Suthee Rapisuwon, MD, reviews management strategies under exploration for mucosal, acral, and uveal melanoma.
Although there is much room for improvement in the management of patients with advanced noncutaneous melanoma, novel strategies and combinations are showing encouraging activity in certain disease subtypes, according to Suthee Rapisuwon, MD.
“The efficacy of the noncutaneous melanoma therapies that are currently available are still suboptimal,” said Rapisuwon. “Enhancing the armamentarium will require teamwork from many institutions as well as other countries. We must work together enhance our knowledge and understanding of this uncommon space.”
Only 10% of patients with acral or mucosal melanoma have tumors that harbor a BRAF V600 mutation; for this subgroup, BRAF/MEK inhibitor combinations can be utilized, according to Rapisuwon. However, most patients with acral or mucosal melanoma do not harbor targetable mutations; as such, immunotherapy is often used. However, patients with mucosal melanoma appear to experience lower responses to immune checkpoint inhibitors compared with their cutaneous counterparts, said Rapisuwon.
The combination of axitinib (Inlyta) and toripalimab (JS001) has demonstrated promising activity in patients with mucosal melanoma, with an objective response rate of 48.3% (95% CI, 29.4%-67.5%) per RECIST v1.1 criteria and a median progression-free survival of 7.5 months (95% CI, 3.7–not reached).1 The combination was also found to be well tolerated.
For patients with metastatic uveal melanoma, combined immune checkpoint blockade has proven to be one of the most effective approaches available for this subgroup, based on data from a retrospective, multicenter study. Ipilimumab (Yervoy) in combination with a PD-1 inhibitor resulted in a best ORR rate of 15.6%, with a median duration of response of 25.5 months.2 The disease control rate was 37.5% with a median duration of clinical benefit of 28.0 months.
In an interview with OncLive® during the 2020 Institutional Perspectives in Cancer webinar on Melanoma, Rapisuwon, a medical oncologist at MedStar Health, reviewed management strategies under exploration for mucosal, acral, and uveal melanoma.
OncLive®: What notable biological and mutational variances have been discovered among the noncutaneous melanoma subtypes?
Rapisuwon: The mutations in mucosal melanoma are different from those in cutaneous melanoma. Oftentimes, we don't really see the BRAF mutation as the inciting event, or what we call the trunk or phylogenetic event, in mucosal melanoma as opposed to cutaneous disease.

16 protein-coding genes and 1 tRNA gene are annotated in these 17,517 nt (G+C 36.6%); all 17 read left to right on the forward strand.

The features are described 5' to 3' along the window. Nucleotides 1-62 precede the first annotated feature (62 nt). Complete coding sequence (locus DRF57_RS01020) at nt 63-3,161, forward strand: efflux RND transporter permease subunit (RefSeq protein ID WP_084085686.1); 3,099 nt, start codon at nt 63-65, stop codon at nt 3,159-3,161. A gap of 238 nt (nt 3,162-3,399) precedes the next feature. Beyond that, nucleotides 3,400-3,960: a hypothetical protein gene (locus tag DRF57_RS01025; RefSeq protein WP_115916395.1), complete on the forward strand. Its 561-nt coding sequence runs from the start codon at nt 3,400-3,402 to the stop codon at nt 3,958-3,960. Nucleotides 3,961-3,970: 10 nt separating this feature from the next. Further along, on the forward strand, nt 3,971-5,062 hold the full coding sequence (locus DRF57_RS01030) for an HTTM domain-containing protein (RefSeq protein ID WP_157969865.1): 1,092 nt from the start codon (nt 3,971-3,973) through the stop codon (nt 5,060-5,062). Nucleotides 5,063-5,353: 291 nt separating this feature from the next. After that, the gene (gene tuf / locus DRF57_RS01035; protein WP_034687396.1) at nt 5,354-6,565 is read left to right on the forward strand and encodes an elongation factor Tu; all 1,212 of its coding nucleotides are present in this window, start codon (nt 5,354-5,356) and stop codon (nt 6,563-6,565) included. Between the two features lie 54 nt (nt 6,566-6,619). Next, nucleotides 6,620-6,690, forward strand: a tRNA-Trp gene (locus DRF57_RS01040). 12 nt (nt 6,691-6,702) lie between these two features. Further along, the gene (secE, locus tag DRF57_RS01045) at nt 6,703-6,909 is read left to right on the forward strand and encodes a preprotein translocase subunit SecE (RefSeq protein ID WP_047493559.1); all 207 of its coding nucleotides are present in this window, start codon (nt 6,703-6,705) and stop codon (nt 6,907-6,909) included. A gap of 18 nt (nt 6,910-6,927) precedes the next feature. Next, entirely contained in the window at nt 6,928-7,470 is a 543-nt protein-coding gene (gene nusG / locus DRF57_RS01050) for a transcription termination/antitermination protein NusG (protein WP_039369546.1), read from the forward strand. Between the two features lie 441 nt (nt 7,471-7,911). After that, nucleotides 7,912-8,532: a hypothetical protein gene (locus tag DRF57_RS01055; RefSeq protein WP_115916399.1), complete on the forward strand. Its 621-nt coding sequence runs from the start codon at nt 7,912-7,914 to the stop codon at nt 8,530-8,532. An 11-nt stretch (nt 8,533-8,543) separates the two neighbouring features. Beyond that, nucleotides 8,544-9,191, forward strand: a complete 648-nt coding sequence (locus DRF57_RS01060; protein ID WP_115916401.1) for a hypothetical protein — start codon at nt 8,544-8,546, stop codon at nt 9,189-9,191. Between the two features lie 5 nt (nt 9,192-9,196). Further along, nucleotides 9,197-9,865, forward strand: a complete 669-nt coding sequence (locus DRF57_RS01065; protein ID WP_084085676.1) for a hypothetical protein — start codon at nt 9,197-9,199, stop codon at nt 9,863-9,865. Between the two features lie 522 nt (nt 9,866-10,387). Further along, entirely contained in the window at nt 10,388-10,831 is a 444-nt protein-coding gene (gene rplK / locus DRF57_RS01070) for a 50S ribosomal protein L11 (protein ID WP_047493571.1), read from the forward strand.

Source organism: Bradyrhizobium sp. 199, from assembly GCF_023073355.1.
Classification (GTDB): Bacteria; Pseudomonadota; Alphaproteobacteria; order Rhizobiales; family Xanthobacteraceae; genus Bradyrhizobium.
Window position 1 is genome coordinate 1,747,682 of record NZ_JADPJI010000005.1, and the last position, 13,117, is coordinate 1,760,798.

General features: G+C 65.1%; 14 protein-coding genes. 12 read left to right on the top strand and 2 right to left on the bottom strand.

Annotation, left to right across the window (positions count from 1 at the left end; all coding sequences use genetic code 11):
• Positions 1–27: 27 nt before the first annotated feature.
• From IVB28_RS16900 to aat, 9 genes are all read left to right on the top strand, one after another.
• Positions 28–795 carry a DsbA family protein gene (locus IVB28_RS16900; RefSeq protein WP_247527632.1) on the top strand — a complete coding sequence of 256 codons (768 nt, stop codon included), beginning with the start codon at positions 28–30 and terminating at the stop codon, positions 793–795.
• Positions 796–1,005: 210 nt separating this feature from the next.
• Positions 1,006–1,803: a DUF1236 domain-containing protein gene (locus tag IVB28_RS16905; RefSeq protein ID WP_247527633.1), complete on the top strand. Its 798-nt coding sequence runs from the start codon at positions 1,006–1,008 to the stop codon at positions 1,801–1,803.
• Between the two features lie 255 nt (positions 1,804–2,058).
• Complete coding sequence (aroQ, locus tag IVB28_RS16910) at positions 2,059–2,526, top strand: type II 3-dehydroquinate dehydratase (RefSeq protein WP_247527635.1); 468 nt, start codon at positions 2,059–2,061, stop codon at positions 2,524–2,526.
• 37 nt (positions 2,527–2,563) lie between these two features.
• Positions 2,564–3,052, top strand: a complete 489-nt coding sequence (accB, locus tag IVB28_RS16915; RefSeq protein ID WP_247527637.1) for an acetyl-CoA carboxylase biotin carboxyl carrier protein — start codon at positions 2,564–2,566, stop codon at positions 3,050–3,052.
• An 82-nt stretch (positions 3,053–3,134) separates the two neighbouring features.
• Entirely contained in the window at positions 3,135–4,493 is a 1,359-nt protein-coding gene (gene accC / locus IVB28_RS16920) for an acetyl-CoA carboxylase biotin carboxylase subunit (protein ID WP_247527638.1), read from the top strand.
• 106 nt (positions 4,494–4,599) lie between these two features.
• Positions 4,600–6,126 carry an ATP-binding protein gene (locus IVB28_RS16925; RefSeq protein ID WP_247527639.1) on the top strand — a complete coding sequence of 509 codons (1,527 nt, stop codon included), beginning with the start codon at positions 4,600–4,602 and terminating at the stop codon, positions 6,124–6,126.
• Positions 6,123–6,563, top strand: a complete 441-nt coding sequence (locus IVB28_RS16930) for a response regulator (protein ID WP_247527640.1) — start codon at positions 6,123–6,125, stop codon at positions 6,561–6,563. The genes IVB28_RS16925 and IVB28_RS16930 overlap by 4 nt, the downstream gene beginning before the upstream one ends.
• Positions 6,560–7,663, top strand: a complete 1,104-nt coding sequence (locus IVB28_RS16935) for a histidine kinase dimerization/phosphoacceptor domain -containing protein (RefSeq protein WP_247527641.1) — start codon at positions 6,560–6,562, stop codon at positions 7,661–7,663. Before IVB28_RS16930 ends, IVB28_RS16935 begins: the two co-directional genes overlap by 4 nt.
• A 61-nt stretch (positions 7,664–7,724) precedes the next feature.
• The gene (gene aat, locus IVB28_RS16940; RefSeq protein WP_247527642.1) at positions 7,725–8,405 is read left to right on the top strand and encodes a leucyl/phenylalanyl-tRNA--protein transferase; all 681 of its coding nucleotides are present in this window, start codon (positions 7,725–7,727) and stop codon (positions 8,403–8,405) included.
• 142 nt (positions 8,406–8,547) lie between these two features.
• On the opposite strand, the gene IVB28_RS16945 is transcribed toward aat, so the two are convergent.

In mucosal melanoma, sometimes we see a mutation or gene aberration spanning from chromosomes 5 to 12. About 20% to 30% have KIT mutations which can be used later on, but those are typically the originating event in the tumorgenesis.
As opposed to uveal melanoma, the tumor evolution process is much different. It usually starts off with a G-protein mutation, whether it be Gaq or Ga11. Notably, more than 80% demonstrate homology with each other, while the other 20% involve the mutation that bypasses those key protein mutations.
As the tumor grows or becomes more malignant, it accumulates the copy number variation; those patients will develop metastatic disease.
In your own practice, how do you approach the treatment of patients with acral and mucosal melanoma?
Since mucosal and acral melanoma often lack targetable mutations, we typically start off with immunotherapy. The data from the BMS 067 trial included the mucosal and acral subtypes and demonstrated activity with the combination of ipilimumaband nivolumab (Opdivo). However, the efficacy is generally less than what we have seen in cutaneous melanoma. That's the current standard of care that we typically use.
We’re always looking for new combinations. Chinese investigators are looking into the combination of anti–PD-1 and a VEGF inhibitor, which in this case is axitinib. This approach has been shown to have more than just an additive effect. The anti–PD-1 agent by itself seems to perform just as well as others. I believe this is a good starting point, although more data are needed before a consensus can be reached, and we move forward with other combinations.
Most patients don’t harbor mutations, but are you testing for those who might have targetable aberrations?
We start by looking for targetable mutations at the beginning. The choice is whether to use the mutations as a target for the inhibitor right away or [if you want to keep it in] the arsenal [for] later on. Typically, we tend to use immunotherapy first because there is potential for durable long-term response. The incidence of actionable mutations in mucosal melanoma is not very high. The incidence of KIT mutations ranges from 20% to 30%. A certain amount of mucosal melanoma can have BRAF mutations where BRAFor MEK inhibitors can be used.